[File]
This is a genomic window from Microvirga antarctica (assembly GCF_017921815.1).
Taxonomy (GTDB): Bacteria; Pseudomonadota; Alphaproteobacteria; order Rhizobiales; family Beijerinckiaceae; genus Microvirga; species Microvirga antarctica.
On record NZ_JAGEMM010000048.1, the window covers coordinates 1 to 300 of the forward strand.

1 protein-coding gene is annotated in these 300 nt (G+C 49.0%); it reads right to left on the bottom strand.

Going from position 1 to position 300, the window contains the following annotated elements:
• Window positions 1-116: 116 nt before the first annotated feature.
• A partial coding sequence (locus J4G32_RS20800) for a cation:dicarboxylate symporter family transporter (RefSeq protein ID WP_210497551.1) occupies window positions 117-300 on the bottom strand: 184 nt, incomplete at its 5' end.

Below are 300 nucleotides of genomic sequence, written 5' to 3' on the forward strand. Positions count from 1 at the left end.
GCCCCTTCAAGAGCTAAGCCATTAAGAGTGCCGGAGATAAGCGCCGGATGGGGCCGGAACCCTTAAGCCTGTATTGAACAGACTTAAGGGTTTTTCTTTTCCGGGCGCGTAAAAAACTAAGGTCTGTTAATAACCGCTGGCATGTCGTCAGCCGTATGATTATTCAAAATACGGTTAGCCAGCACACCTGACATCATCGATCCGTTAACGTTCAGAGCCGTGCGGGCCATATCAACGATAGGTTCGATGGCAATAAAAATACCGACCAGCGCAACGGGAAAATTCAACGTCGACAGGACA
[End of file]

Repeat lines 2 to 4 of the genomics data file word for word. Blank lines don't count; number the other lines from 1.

Taxonomy (GTDB): Bacteria; Pseudomonadota; Alphaproteobacteria; order Rhizobiales; family Beijerinckiaceae; genus Microvirga; species Microvirga antarctica.
On record NZ_JAGEMM010000048.1, the window covers coordinates 1 to 300 of the forward strand.

1 protein-coding gene is annotated in these 300 nt (G+C 49.0%); it reads right to left on the bottom strand.